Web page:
Susan Feldman has been to Auschwitz and Birkenau in Poland. But when the artistic director of St. Ann’s Warehouse traveled to the small Dutch city of Leeuwarden, she saw the concentration camps again — in miniature.
There, the theater group Hotel Modern was performing “Kamp,” an installation using thousands of three-inch tall, handcrafted puppets to re-enact life — and death — in Auschwitz.
I’ve been a very bad blogger recently (a whole week without posting), but a very good Jew: in the past 10 days, I’ve gone to services at three congregations, and attended a Storahtelling event. Plus, this Saturday morning I’ll be in shul (a fourth one!) yet again, for my niece’s bat mitzvah.
Those who pray three times a day, or are at least weekly shul-goers, may laugh at such modest accomplishments. Indeed, I’m sure someone will send me a nasty e-mail or post a comment saying this (along with being intermarried) is further evidence of my moral laxity. Nonetheless, for me, four synagogues in two weeks — not during the High Holidays — is something of a record.
Just southeast of Tel Aviv, a huge mountain peak looms over the highway below, harboring swarms of flies and wafting scents of decaying garbage down its sprouting hills. The manmade mound — called Hiriya — may contain a colossal pile of trash, but the landfill is quickly becoming Israel’s icon of environmentalism: a space to recycle waste, produce energy and cultivate greenery.
Keeping non-haredim in Israel’s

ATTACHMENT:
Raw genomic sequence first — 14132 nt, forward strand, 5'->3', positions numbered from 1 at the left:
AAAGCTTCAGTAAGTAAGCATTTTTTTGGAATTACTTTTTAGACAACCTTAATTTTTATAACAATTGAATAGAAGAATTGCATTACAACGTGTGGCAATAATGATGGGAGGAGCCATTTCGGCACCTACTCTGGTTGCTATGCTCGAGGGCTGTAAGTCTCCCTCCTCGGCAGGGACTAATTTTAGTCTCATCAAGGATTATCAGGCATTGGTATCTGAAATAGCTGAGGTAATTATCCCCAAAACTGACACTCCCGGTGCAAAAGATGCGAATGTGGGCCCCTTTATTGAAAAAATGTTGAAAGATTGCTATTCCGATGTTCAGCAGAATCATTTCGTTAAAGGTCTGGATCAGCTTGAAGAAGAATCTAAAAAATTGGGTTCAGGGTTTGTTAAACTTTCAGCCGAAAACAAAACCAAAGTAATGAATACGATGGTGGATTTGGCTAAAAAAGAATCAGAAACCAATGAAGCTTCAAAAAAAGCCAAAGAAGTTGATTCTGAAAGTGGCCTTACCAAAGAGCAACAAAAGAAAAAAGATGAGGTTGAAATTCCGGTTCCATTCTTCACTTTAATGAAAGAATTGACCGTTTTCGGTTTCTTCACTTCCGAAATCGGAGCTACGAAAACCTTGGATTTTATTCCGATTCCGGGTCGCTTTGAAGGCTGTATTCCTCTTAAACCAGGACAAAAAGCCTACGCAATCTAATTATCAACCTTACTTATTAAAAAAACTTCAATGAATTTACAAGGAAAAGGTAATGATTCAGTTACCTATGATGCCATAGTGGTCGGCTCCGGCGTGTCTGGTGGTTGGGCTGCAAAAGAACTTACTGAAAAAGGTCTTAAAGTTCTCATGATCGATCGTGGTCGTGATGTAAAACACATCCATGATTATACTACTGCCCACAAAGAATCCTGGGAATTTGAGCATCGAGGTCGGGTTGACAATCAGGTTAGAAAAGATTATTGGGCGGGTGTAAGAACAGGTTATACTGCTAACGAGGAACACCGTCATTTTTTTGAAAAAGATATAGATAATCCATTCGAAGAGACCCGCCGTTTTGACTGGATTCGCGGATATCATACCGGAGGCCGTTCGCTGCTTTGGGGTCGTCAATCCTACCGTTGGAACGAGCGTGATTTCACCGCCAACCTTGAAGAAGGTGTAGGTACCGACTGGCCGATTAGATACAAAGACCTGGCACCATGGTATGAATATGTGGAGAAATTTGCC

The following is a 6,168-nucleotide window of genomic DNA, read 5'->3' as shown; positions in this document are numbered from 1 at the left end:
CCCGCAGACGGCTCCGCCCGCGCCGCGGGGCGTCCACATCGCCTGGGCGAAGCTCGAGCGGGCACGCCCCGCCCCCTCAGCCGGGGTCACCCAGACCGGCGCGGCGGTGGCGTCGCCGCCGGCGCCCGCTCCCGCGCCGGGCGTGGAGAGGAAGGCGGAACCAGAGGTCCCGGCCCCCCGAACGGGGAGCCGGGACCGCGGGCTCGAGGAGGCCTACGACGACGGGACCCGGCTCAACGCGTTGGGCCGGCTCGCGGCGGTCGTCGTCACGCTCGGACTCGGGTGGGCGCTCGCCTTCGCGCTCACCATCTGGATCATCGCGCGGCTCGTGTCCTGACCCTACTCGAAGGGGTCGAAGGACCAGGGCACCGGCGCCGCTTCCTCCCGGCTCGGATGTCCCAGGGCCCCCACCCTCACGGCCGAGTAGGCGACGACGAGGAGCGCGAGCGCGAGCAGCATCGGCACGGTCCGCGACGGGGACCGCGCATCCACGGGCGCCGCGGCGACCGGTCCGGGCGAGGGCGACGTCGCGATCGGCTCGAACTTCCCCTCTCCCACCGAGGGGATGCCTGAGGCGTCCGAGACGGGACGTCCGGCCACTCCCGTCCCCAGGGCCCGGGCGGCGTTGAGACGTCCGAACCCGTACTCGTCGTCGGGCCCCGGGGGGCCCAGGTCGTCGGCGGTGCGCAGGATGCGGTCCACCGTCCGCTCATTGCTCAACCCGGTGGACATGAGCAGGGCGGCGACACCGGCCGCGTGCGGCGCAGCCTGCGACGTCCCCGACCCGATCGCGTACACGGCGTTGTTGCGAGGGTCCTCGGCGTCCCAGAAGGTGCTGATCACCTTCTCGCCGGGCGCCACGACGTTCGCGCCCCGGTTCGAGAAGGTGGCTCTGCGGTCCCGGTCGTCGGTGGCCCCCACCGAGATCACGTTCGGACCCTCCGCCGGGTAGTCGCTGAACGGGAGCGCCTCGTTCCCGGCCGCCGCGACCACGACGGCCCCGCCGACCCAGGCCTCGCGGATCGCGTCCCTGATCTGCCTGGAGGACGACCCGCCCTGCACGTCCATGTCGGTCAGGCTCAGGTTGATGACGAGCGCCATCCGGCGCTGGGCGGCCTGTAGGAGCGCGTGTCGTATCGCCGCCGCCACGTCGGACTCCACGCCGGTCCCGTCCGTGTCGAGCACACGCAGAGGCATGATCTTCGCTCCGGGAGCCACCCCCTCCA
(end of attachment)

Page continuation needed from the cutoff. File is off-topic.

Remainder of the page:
poorest city is an increasingly difficult task.
A September 2009 New York Times travel article (“West Jerusalem Shows its Hip Secular Side”) praised the many “secular” attractions the city has to offer, from trendy new shops and restaurants to cutting-edge architecture.
While Israelis were gratified to read a positive article about their country for a change, portraying Jerusalem as a capital of tourism and not terror, many were amused by the use of “secular” and “Jerusalem” in the same sentence.
A roundup of some of the top events in the coming season.
Special To The Jewish Week
Want to taste some of the world’s best olive oils, sample the best new wines from the Golan or watch the final episode of Israel’s version of “American Idol” live? Those are some of the highlights of this summer’s tourist season in Israel.
In addition, travel agents and hotel concierges will undoubtedly steer tourists towards the country’s “Top 10” attractions.
Touring jewelry and clothing designer
Michal Negrin’s empire in Bat Yam.
Special To The Jewish Week
I n 1982, when I was 10 years old, I saw an animateD FILM,
“The Secret of NIMH,” in which a secondary character, a crow named Jeremy, seeks to impress his female counterpart by giving her jewelry. “Gimme the sparkly,” he beseeches of the main character, a mouse named Mrs. Brisby. “I gotta have the sparkly! Girls can’t resist sparklies!”
Sampling the club scene in Israel’s capital of culture.
Tel Aviv — After more than a decade living here,
I’ve long ceased being a tourist in this city. But after nearly five years of fatherhood, I might as well be one as far as Tel Aviv nightlife is concerned.
Bars have opened and bands have matured all just a few steps away from my central Tel Aviv flat. A tiny but fruitful funk scene has sprung up. I hear there’s also an ample selection of indie rock. Meanwhile, I can’t remember the last movie I saw or the last band I saw live in a bar.